Showing results 1 - 12 of 22 for the month of November, 2005.

November 30, 2005

British Museum returns Kenyan treasures (temporarily)

Posted at 6:12 pm in Similar cases

For some time now, the British Museum has been publicising its decision to loan a number of Kenyan artefacts to Kenya for a temporary exhibition. Whilst this is a positive step in the right direction, should we really be congratulating the museum for offering to lend for a short period, artefacts that were in many cases acquired in dubious circumstances – to the very people that they were taken from in the first place? It seems that at present, in many ways this is a win-win situation for the British Museum – they get the publicity for their grand gesture to a poorer country, but they get the artefacts back soon after anyway.

The Independent

30 November 2005
British Museum returns African treasures for Kenyan exhibition
Published: 30 November 2005

When the Kenyan curator Kiprop Lagat was invited in to the British Museum this year, he was given free rein to peruse all the 12,000 treasures in its vast eastern Africa collections.

Now, in a groundbreaking deal which could resolve decades of bickering over Britain’s colonial plundering, 140 of those items are going back to Africa for the first time for a special exhibition which will open in Nairobi in the spring.
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November 27, 2005

New initiatives in support of the reunification of the Parthenon Marbles

Posted at 7:05 pm in Acropolis, Elgin Marbles, New Acropolis Museum

Last Friday, heads of many of the international committees for the reunification of the Parthenon Marbles met together in Athens. It was the first time such an event had been organised & that so many of the committees had met together.
Early in the day, a number of decisions were taken by the twelve committees present. The most important decision taken was to form an International Committee – essentially an umbrella organisation of which all the national committees are members. This international committee (name yet to be decided) will, amongst other things, help to co-ordinate the efforts of the various committees (fifteen at present) to avoid unnecessary duplication of their efforts etc.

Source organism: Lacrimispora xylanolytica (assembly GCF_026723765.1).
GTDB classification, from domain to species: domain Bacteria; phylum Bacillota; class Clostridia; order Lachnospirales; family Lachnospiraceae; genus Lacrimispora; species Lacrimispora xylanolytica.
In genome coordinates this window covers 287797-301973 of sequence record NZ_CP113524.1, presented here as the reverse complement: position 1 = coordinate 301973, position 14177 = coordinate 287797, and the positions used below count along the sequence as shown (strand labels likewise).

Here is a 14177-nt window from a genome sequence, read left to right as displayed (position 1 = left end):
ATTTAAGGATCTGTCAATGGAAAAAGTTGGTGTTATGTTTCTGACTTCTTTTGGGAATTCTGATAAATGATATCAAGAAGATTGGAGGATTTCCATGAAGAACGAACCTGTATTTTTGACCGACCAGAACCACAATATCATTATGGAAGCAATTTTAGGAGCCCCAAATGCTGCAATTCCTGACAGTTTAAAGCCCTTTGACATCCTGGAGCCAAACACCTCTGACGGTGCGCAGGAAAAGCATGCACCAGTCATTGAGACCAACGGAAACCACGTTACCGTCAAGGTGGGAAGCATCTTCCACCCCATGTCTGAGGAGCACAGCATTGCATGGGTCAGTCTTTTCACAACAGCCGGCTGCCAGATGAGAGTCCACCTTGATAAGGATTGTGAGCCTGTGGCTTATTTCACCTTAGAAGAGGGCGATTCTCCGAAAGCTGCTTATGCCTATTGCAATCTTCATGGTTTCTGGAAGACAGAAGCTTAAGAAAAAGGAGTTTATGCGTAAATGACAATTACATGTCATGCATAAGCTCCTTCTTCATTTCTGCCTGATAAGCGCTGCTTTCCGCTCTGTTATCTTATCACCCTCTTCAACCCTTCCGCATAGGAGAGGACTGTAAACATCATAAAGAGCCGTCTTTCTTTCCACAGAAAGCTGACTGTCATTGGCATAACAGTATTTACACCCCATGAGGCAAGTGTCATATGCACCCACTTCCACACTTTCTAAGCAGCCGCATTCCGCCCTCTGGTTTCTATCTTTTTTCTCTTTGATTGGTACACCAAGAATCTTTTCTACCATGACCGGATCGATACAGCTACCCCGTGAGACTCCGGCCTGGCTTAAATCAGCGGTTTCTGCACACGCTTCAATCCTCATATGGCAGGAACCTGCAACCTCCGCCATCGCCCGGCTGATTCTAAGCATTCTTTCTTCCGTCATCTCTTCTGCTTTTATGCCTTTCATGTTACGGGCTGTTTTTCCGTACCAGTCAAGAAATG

A second decision taken was to make a declaration of support for the reunification of the sculptures – a statement on which all the member organisations were agreed, that represents the basic essence of their intentions & purpose.

Whilst in Athens, the campaigners also met with Karolos Papoulias (the president of the Hellenic Republic) & Kostas Karamanlis (the prime minister of the Hellenic Republic) as well as discussing the issue in detail with Petros Tatoulis, the deputy minister of Culture.

Below follow various articles covering this meeting.

Kathimerini (English Edition)

Saturday November 26, 2005
‘Moral duty’ to bring Parthenon Marbles back home


President Karolos Papoulias yesterday received the members of 12 international committees for the return of the Parthenon Marbles in Greece at the invitation of Deputy Culture Minister Petros Tatoulis, who accompanied them to the Presidential Palace. Papoulias thanked them for their «generous effort.» «The Elgin Marbles were seized during a period of history where the strong had the power of life and death over the weak. Now that time has passed. Now we serve other moral values and I believe that it is a moral duty to bring those treasures of Greek civilization back to their homeland… It is not an easy battle,» Read the rest of this entry »

Stolen antiquities & the attitudes of museums

Posted at 5:44 pm in Elgin Marbles, Similar cases

Due to the power (either now, or at the time acquisitions were made) of the worlds most well known museums, in almost all restitution cases, the burden of proof rests on the plaintiff.. Museums either do not understand (or pretend not to understand) that so many of these cases are not about the prestige of a particular object, or the monetary value of it, but that the artefact in question relates to or helps to define the identity of the nation from which it was removed.